2009-2010 Lecture Series
Click on the links below for streaming video.
Video provided by Michael Medina (firstname.lastname@example.org)
Andrew Jones will discuss the flawed logic employed by skeptics who argue that climate change either isn't taking place or isn't human caused. Jones will critique some of the proposed solutions for mitigating the effects of global warming. He will also critically examine arguments that favor doing nothing about climate change or that advocate embracing global warming.
Andrew Jones is Assistant Professor of Sociology at Fresno State. He has a Ph.D. from the University of Oregon, where his dissertation was: How the Media Frame Global Warming: A Harbinger of Human Extinction, or Endless Summer Fun?
Climate change is occurring at an ever-increasing rate across the globe. Here in Fresno the primary effects—warming temperatures and changes in precipitation—will directly impact our interactions with the environment. Yet, the secondary and tertiary effects may have much greater impacts. The discussion will present the current understanding of climate changes and the challenges they present to our immediate future.
Peter Vandewater has a Ph.D. in Geosciences from the University of Arizona. His most recent work has focused on plant gene-flow from genetically modified crop plants into wild relatives growing nearby. He is an Assistant Professor in the Department of Earth and Environmental Sciences at Fresno State.
Robert Maldonado will explore the layers of meaning found in ancient scriptures. He will raise questions about the significance of religious texts and the value we place upon them. His theme is how the way we read influences the value we get out of our texts.
Robert Maldonado has a Ph.D. from the Graduate Theological Union. He is the former Chair of the Philosophy Department at Fresno State, an expert on the Gospel of Mark, and a serious origamist.
February 11, John Lachs, "Good Enough"
[Unfortunately John Lachs was detained due to a snow storm; and was unable to make it for the lecture. His paper was ready by Andrew Fiala. No video available.]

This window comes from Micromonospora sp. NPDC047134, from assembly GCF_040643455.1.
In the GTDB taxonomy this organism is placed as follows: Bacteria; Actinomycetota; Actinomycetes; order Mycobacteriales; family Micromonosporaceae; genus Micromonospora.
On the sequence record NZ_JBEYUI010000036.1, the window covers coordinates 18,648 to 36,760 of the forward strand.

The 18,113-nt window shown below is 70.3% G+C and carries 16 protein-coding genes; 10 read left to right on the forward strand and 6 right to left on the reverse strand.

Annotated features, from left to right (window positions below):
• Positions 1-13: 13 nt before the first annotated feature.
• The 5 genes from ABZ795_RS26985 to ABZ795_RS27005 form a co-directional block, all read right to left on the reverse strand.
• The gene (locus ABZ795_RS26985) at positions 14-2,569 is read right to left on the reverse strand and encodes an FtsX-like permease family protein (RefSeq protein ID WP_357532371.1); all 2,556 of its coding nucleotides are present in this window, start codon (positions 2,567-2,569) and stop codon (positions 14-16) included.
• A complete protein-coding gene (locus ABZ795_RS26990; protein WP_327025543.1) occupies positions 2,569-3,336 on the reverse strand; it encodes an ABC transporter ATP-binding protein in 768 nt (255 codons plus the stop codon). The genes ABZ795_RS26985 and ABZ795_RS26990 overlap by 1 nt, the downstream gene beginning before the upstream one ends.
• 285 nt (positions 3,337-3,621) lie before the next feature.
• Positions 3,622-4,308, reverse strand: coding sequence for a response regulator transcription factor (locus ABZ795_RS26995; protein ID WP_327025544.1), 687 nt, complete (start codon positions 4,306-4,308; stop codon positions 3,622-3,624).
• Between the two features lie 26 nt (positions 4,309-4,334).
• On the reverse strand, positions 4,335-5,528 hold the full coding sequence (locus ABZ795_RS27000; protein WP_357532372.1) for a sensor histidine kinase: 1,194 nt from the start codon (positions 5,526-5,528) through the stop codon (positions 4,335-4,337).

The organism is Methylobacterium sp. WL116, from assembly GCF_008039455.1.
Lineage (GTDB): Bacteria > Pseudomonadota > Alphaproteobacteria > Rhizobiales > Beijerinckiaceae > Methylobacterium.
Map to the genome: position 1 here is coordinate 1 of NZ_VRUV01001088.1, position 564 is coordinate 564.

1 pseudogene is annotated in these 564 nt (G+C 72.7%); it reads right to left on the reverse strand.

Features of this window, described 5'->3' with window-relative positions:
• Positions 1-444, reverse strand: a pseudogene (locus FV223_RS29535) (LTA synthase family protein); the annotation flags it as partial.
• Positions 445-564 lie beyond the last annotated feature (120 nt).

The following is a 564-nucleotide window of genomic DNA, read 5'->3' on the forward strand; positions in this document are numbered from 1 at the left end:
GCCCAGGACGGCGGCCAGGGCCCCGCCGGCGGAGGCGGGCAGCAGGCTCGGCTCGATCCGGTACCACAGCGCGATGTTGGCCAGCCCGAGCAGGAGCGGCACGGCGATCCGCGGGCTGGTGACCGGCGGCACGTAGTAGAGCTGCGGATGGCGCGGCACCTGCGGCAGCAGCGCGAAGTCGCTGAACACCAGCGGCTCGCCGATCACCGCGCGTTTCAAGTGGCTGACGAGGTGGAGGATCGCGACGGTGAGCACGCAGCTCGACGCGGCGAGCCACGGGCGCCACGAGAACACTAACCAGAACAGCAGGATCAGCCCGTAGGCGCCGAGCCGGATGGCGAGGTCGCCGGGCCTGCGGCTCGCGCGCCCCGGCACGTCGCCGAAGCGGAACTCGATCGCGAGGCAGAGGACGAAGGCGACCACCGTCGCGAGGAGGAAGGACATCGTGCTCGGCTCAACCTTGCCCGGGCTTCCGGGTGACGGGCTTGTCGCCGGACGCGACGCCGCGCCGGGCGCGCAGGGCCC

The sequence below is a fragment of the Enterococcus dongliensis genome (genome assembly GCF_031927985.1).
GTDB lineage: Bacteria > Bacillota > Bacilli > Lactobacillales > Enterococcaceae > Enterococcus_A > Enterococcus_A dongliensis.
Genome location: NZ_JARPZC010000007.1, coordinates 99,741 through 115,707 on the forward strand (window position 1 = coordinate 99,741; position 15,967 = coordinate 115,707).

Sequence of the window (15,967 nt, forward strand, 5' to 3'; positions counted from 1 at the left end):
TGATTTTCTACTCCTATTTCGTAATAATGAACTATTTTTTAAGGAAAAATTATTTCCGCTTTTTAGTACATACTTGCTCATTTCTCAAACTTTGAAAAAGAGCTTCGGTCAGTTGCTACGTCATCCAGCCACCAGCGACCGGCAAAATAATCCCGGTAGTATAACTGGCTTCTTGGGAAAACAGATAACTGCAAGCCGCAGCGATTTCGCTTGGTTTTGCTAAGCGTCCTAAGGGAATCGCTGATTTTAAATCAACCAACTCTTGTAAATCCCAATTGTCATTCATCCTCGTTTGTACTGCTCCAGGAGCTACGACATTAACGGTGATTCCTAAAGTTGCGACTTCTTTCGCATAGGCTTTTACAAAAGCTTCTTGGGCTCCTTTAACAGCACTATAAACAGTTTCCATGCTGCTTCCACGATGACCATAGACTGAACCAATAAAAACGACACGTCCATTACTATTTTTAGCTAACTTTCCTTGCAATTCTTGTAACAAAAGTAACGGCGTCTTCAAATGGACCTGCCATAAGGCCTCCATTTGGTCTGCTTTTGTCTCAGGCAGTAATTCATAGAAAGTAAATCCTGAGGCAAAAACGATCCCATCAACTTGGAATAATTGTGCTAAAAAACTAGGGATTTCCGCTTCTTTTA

Why is the “good enough” not good
enough? John Lachs reflects on our desire for perfection, which he
connects with the longing for God and the experience of beauty.
Suggesting that the idealof moral perfection can be inhumane, Lachs
concludes that “the fact that the world could be better does
not imply that we are obliged to make it better.”
John Lachs is Centennial Professor of Philosophy at Vanderbilt University. He is the author of many books and articles, including most recently The Cost of
Comfort (2010). He is the editor of the Encyclopedia of American Philosophy. This presentation is based on his article, “Good Enough” in the Journal of
Speculative Philosophy (2009).
March 23, 2010: Jacquelyn Kegley, "Are We Our Brains? New Ethical and Legal Challenges from Neuroscience"
New technologies in neuroscience can be used to
make judgments about moral behavior and moral psychology.
Jacqueline Kegley will question the ethical side of the new
neuroscience. She will discuss assumptions about persons, questions
about privacy and informed consent, and the proper use of science
and expert judgment in law.
Jacquelyn Kegley is Professor of Philosophy at California State University, Bakersfield. She is the author of many books and articles, including Genuine Individuals and Communities most recently Josiah Royce in Focus (2010). She has written extensively on bioethics and is an expert in the field of American Philosophy.
April 6, Ovadia Ezra, "The Ethics of Selective Disobedience and Military Service in Israel"
Ovadia Ezra will reflect on the unique model of
“Selective Disobedience” which has been developed in
Israel for soldiers who refuse military service in the
occupied territories or in military jails in which Palestinians are
kept. Ezra will share his personal experience and reflect on
ethical issues connected with the topic.
Ovadia Ezra is Chair of the Philosophy Department at Tel Aviv University in Israel. He was incarcerated three times in a military jail for refusing military
service in the occupied territories. He is the author of several books, including Moral Dilemmas in Real Life: Current Issues in Applied Ethics (2006).
How do we care for bullies? Drawing on her extensive research on education and the ethics of care, Nel Noddings reflects on bullying and discipline and care. She
considers how caring relationships apply in
the context of dealing with those who misbehave.
Nel Noddings is Lee Jacks Professor of Education Emerita at Stanford University and a founding thinker of “care ethics.” She has published many books and articles, including most recently Critical Lessons: What our Schools Should Teach (2006). Noddings’ lecture is co-sponsored by the Bonner Center for Character Education.